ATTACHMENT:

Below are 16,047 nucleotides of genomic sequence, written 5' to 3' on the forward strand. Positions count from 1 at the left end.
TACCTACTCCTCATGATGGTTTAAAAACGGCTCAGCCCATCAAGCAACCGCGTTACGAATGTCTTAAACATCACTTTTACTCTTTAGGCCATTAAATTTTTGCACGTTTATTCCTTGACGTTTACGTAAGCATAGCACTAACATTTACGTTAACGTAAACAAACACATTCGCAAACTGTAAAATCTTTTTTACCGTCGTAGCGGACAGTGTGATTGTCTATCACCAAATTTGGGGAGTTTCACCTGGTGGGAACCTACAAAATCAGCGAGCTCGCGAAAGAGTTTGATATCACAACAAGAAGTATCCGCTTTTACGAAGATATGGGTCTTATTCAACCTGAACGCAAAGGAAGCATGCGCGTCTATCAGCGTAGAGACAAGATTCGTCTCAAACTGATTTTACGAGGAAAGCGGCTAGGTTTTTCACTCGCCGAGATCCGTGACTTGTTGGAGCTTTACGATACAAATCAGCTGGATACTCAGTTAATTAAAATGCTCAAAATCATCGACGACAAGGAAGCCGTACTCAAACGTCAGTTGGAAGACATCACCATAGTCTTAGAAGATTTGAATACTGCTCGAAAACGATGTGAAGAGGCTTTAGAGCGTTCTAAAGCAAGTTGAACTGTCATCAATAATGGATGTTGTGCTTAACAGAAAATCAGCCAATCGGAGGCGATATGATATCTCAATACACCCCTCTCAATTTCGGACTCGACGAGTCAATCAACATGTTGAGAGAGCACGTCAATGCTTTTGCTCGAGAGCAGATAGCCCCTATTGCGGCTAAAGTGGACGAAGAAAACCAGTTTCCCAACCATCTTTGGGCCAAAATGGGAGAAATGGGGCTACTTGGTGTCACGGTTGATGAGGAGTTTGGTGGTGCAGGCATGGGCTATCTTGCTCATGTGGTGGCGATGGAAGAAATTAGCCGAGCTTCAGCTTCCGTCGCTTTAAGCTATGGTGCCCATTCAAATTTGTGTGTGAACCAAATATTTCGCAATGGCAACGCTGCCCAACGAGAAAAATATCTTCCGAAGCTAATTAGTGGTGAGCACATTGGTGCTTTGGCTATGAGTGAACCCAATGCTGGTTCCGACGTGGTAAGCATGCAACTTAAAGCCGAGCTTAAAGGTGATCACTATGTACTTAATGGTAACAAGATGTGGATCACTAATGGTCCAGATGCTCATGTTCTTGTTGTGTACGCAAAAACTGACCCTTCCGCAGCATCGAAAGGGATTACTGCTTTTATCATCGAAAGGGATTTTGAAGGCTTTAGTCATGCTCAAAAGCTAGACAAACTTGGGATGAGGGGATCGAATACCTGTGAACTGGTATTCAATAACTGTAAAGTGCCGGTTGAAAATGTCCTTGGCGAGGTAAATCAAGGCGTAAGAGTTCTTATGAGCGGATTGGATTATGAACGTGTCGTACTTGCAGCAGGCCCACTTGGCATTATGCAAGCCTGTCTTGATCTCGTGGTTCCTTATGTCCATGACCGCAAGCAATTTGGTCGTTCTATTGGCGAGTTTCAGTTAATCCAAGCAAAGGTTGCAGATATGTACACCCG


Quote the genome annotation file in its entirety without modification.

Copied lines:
Below are 16,047 nucleotides of genomic sequence, written 5' to 3' on the forward strand. Positions count from 1 at the left end.
TACCTACTCCTCATGATGGTTTAAAAACGGCTCAGCCCATCAAGCAACCGCGTTACGAATGTCTTAAACATCACTTTTACTCTTTAGGCCATTAAATTTTTGCACGTTTATTCCTTGACGTTTACGTAAGCATAGCACTAACATTTACGTTAACGTAAACAAACACATTCGCAAACTGTAAAATCTTTTTTACCGTCGTAGCGGACAGTGTGATTGTCTATCACCAAATTTGGGGAGTTTCACCTGGTGGGAACCTACAAAATCAGCGAGCTCGCGAAAGAGTTTGATATCACAACAAGAAGTATCCGCTTTTACGAAGATATGGGTCTTATTCAACCTGAACGCAAAGGAAGCATGCGCGTCTATCAGCGTAGAGACAAGATTCGTCTCAAACTGATTTTACGAGGAAAGCGGCTAGGTTTTTCACTCGCCGAGATCCGTGACTTGTTGGAGCTTTACGATACAAATCAGCTGGATACTCAGTTAATTAAAATGCTCAAAATCATCGACGACAAGGAAGCCGTACTCAAACGTCAGTTGGAAGACATCACCATAGTCTTAGAAGATTTGAATACTGCTCGAAAACGATGTGAAGAGGCTTTAGAGCGTTCTAAAGCAAGTTGAACTGTCATCAATAATGGATGTTGTGCTTAACAGAAAATCAGCCAATCGGAGGCGATATGATATCTCAATACACCCCTCTCAATTTCGGACTCGACGAGTCAATCAACATGTTGAGAGAGCACGTCAATGCTTTTGCTCGAGAGCAGATAGCCCCTATTGCGGCTAAAGTGGACGAAGAAAACCAGTTTCCCAACCATCTTTGGGCCAAAATGGGAGAAATGGGGCTACTTGGTGTCACGGTTGATGAGGAGTTTGGTGGTGCAGGCATGGGCTATCTTGCTCATGTGGTGGCGATGGAAGAAATTAGCCGAGCTTCAGCTTCCGTCGCTTTAAGCTATGGTGCCCATTCAAATTTGTGTGTGAACCAAATATTTCGCAATGGCAACGCTGCCCAACGAGAAAAATATCTTCCGAAGCTAATTAGTGGTGAGCACATTGGTGCTTTGGCTATGAGTGAACCCAATGCTGGTTCCGACGTGGTAAGCATGCAACTTAAAGCCGAGCTTAAAGGTGATCACTATGTACTTAATGGTAACAAGATGTGGATCACTAATGGTCCAGATGCTCATGTTCTTGTTGTGTACGCAAAAACTGACCCTTCCGCAGCATCGAAAGGGATTACTGCTTTTATCATCGAAAGGGATTTTGAAGGCTTTAGTCATGCTCAAAAGCTAGACAAACTTGGGATGAGGGGATCGAATACCTGTGAACTGGTATTCAATAACTGTAAAGTGCCGGTTGAAAATGTCCTTGGCGAGGTAAATCAAGGCGTAAGAGTTCTTATGAGCGGATTGGATTATGAACGTGTCGTACTTGCAGCAGGCCCACTTGGCATTATGCAAGCCTGTCTTGATCTCGTGGTTCCTTATGTCCATGACCGCAAGCAATTTGGTCGTTCTATTGGCGAGTTTCAGTTAATCCAAGCAAAGGTTGCAGATATGTACACCCG